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Helping community agencies be effective in community safety and public health

 

To support agencies wanting to bid for the  fund for communities created by Hertfordshire’s Police and Crime Commissioner I found and shared a set of resources and tools which people might find useful.  I shared these on twitter and lots of people came back and asked for more resources.

So  here, in one place, are a range of tools and resources for you to use and share.

A good place to start is reading the Hertfordshire Police and Crime Plan.

 

Evidence for what might work in crime reduction and community safety

There is a lot of opinion about what works and what doesn’t in crime reduction. I am going to point you to the resources which I and colleagues have found to be most rigorous

  • The Campbell Collaboration has a host of systematic reviews on crime and social issues
  • A Knowledge hub of a range of things which work is here
  • Thinking of doing something on fear of crime, try here or here
  • Reducing youth crime and anti-social behaviour: a useful resource is here
  • If you want to train up community practitioners, you might find some training models here for crime reduction and here  and remember Neighbourhood Watch do a programme of training for community advocates
  • Publications by Jim McManus on crime reduction and community safety including hate crime and designing out crime are here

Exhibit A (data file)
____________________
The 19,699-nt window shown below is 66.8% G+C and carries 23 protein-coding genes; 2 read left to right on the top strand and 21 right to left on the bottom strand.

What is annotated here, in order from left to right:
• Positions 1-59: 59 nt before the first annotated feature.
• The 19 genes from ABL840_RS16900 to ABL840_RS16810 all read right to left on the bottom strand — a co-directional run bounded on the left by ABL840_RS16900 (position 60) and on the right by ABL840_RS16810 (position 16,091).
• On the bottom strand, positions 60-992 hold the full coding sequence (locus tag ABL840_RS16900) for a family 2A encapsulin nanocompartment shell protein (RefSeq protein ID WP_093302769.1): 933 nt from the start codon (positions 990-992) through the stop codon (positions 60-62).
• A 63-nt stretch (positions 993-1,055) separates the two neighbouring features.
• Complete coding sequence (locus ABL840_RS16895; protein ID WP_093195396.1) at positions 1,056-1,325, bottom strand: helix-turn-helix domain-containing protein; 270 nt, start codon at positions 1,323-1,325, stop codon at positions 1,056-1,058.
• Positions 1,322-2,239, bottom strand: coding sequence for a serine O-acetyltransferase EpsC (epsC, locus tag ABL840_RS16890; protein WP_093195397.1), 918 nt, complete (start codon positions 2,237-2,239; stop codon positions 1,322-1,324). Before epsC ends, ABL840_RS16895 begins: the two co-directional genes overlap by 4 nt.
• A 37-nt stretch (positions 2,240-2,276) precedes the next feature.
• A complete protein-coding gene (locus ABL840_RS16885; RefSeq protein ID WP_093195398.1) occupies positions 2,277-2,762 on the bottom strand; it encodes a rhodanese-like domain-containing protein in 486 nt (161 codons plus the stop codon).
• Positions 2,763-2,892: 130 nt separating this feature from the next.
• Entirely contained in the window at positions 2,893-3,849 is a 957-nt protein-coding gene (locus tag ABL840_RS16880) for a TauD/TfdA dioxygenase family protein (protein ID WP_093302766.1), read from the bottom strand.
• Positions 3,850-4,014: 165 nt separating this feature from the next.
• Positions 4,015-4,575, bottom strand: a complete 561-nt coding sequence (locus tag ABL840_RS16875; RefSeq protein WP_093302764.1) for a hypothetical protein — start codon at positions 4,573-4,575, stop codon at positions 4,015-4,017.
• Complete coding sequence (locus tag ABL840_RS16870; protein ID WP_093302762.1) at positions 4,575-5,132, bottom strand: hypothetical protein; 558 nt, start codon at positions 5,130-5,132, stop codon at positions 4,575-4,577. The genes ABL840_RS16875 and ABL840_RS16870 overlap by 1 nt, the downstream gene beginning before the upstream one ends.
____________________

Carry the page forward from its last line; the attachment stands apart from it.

Networking and support for agencies working to reduce crime

  • CLINKS helps voluntary and community agencies who work in reducing crime and re-offending

 

Understanding Health Inequalities, guides for community agencies

  • The Royal College of Nursing has a really useful webpage and guide

 

How on earth do I evaluate and monitor whether this works?

Evaluating (i.e. finding what the impact of your intervention was and whether it’s worth it) is very important because we need to know whether projects work, do nothing, or do harm. Community agencies so often find evaluation a world where experts talk jargon at each other. Here are my top resources for communities wanting to evaluate:

  • A very simple, straightforward and easy menu of tools for evaluation and monitoring aimed at not for profit and community agencies is here.
  • If you need to get your head round what evaluation is and why you need to do it, Evaluation Support Scotland has some excellent resources
  • The Kellogg Foundation Handbook is free and one of the best whole system approaches to evaluation you can find. This provides a tried and tested model used in major and minor projects in developing countries. I have used it and it works.
  • If that’s too ambitious you can try Charities Evaluation Services who have a range of tools on evaluation
  • Prove and Improve is an online toolkit to help you demonstrate projects work and improve their quality and impact

 

What about attempting a cost-benefit analysis?

The Office of Public Management has a really useful tool, Valuing Public Services on how to measure the value of services and interventions

 

And finally…

Can you explain something in plain English rather than Jargon?  (Ok, yes I fail often at this.) Try this tool http://www.splasho.com/upgoer5/

 

If there is stuff you want but isn’t here, tweet me @jimmcmanusph or email publichealth @ herfordshire.gov.uk  with “Ask Jim” in the title

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